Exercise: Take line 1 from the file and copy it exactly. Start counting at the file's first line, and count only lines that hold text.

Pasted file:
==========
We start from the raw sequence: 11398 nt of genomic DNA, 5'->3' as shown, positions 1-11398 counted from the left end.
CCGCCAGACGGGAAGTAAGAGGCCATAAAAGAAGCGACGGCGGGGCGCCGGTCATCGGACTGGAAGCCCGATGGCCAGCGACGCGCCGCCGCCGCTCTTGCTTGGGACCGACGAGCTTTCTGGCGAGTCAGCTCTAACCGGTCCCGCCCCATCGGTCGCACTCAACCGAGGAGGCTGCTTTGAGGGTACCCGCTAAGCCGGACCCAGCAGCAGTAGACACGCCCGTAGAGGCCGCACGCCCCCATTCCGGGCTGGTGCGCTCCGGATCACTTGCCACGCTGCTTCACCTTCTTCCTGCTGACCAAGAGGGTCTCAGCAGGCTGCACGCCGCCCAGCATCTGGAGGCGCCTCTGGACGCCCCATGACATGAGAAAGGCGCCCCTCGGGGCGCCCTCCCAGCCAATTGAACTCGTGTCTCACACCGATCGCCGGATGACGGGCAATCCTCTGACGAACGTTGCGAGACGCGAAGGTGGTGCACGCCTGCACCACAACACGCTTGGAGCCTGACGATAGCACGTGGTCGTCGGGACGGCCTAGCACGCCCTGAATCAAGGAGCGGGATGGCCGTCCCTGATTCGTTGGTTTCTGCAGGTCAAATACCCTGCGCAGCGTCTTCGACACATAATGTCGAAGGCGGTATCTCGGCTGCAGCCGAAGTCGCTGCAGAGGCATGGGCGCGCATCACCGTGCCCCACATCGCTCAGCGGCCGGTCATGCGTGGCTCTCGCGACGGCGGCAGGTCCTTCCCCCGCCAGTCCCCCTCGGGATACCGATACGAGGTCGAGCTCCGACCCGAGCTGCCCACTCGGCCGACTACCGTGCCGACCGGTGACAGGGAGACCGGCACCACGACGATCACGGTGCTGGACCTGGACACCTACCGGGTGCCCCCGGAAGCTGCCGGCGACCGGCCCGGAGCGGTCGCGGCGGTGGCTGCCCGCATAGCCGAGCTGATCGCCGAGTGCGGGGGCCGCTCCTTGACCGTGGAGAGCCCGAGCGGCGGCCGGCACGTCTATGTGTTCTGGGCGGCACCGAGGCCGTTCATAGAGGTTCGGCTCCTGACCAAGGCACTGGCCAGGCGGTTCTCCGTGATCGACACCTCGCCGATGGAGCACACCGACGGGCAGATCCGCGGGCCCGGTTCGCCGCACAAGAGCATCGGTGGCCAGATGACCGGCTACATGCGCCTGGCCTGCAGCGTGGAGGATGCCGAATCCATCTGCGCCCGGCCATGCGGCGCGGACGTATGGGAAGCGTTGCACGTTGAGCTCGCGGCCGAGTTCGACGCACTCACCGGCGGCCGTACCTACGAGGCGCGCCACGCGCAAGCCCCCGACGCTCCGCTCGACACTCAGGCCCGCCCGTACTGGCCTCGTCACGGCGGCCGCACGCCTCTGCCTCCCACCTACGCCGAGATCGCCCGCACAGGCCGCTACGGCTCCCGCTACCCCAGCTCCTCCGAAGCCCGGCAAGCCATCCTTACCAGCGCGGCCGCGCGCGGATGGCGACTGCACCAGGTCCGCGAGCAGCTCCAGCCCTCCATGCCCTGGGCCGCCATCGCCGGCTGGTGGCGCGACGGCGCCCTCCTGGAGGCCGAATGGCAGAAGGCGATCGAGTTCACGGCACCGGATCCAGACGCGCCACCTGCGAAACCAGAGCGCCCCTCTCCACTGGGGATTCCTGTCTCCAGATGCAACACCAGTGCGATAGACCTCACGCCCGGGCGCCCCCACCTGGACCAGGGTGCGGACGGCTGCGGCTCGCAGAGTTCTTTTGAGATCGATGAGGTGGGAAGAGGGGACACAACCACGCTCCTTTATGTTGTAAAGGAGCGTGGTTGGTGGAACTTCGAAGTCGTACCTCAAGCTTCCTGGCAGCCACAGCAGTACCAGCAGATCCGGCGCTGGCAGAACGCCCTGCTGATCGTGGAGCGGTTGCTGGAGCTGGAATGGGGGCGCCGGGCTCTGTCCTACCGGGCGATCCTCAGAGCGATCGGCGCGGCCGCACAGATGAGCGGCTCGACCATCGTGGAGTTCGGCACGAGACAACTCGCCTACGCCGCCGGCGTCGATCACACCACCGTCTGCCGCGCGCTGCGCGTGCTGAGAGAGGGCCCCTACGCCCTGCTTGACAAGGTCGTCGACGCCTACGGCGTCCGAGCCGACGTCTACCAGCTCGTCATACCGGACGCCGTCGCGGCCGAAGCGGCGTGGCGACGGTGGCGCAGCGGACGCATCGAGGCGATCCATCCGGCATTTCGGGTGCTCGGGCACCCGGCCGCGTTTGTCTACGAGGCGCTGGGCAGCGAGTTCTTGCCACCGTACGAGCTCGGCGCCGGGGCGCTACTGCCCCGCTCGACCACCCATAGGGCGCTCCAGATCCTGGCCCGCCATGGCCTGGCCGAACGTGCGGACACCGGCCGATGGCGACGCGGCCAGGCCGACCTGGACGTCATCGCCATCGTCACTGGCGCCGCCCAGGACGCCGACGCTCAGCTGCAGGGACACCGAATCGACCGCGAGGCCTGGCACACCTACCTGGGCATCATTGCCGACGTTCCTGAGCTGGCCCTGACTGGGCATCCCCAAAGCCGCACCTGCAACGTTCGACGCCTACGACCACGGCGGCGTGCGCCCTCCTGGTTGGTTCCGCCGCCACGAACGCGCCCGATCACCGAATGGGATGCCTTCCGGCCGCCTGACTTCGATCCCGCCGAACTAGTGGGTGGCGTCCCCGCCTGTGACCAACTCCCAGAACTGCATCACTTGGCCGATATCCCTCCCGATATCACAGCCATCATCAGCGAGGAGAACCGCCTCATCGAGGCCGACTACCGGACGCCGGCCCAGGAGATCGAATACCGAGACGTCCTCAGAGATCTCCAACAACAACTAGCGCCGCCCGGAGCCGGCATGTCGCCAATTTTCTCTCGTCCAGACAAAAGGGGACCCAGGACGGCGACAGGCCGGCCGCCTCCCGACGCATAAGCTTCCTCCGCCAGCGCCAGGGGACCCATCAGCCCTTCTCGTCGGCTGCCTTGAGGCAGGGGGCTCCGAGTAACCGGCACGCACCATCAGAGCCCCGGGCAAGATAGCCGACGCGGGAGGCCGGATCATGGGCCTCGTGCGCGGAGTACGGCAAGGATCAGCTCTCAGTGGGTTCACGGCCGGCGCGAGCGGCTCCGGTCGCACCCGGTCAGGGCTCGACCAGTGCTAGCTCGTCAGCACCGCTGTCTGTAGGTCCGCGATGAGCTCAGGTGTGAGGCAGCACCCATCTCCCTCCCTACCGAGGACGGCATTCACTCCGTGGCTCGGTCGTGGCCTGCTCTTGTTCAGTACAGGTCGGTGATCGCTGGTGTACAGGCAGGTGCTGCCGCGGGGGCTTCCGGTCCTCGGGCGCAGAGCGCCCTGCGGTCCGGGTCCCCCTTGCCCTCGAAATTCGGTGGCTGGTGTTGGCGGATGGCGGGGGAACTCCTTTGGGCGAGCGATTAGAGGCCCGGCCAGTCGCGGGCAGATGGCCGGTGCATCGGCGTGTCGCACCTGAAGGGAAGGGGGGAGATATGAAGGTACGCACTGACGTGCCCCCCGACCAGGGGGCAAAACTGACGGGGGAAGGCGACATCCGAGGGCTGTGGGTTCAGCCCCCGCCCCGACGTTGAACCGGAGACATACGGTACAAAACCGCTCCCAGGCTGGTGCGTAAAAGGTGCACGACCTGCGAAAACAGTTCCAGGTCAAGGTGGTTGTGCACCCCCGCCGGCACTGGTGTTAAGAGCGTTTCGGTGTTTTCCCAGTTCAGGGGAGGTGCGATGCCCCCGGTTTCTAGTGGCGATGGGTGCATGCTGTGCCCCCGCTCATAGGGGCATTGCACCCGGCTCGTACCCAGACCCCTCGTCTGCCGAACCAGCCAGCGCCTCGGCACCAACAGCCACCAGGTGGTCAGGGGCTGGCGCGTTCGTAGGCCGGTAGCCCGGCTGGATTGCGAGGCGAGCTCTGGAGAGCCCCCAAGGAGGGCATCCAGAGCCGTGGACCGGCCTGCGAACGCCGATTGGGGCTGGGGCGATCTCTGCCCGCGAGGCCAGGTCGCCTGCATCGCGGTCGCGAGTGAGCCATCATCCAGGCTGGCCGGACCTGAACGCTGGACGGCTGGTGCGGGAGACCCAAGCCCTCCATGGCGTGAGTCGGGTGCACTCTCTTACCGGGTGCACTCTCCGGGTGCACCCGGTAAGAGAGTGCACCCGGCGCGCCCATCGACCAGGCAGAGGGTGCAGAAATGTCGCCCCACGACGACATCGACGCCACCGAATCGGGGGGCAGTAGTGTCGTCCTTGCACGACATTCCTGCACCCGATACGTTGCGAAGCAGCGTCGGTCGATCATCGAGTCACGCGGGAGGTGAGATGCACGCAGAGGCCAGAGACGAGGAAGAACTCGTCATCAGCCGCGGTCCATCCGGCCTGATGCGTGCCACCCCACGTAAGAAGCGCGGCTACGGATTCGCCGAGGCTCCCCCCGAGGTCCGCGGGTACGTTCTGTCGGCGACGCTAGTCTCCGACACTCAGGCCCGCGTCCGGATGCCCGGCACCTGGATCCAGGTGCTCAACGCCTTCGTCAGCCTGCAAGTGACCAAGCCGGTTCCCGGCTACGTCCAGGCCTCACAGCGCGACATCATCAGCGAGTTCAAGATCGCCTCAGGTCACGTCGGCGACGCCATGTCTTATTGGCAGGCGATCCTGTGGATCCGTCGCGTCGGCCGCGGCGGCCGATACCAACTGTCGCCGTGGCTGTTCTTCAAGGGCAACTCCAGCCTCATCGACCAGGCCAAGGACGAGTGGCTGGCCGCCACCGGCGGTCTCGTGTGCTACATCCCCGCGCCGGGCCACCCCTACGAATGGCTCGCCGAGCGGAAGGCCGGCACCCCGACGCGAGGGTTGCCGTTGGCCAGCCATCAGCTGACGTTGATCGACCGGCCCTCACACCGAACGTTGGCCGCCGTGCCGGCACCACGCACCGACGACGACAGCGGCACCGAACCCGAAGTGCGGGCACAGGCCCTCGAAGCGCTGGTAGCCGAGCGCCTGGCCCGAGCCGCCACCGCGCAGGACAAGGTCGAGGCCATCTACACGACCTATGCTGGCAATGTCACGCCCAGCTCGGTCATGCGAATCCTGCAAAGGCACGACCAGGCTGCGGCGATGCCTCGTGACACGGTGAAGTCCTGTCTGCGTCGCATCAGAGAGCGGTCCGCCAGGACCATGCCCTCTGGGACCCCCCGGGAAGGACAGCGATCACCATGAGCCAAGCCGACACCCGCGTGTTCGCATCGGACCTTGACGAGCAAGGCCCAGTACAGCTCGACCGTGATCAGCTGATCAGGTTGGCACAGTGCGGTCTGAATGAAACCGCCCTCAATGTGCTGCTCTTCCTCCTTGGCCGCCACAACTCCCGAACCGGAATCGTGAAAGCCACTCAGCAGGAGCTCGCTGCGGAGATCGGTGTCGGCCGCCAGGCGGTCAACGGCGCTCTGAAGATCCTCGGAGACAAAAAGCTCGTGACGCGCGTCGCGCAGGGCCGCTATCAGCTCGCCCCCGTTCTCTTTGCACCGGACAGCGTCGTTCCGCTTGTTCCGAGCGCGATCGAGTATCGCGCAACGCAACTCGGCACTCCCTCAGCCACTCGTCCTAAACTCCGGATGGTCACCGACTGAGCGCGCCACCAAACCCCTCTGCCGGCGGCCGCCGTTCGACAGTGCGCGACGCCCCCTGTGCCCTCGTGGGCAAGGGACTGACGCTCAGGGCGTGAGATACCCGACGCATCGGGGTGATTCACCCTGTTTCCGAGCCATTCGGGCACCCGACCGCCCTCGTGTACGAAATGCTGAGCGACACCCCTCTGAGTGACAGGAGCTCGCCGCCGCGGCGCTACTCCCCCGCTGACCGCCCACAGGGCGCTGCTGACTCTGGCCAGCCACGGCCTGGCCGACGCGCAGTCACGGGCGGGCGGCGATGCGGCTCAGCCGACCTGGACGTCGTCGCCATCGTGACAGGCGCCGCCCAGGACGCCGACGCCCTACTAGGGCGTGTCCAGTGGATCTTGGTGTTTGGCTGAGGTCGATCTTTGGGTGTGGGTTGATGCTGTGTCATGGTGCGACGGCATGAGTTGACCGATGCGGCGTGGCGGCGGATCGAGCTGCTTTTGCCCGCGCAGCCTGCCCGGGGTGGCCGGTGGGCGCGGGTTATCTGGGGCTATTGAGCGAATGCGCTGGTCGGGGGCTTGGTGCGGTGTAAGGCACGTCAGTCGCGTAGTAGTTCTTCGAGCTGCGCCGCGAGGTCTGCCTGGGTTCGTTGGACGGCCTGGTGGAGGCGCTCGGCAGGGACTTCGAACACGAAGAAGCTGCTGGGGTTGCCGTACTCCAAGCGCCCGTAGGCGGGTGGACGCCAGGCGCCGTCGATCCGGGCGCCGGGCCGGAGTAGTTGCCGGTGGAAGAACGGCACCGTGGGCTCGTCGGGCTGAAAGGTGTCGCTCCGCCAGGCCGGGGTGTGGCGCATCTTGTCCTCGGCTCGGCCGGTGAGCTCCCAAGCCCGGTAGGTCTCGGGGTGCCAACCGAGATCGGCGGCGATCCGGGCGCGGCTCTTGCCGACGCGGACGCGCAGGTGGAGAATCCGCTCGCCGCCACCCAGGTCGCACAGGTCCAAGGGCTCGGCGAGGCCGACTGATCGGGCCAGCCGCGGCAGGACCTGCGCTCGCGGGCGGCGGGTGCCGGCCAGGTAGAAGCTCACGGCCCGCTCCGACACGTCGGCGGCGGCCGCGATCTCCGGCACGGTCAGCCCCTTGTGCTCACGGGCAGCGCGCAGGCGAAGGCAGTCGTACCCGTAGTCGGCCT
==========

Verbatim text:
We start from the raw sequence: 11398 nt of genomic DNA, 5'->3' as shown, positions 1-11398 counted from the left end.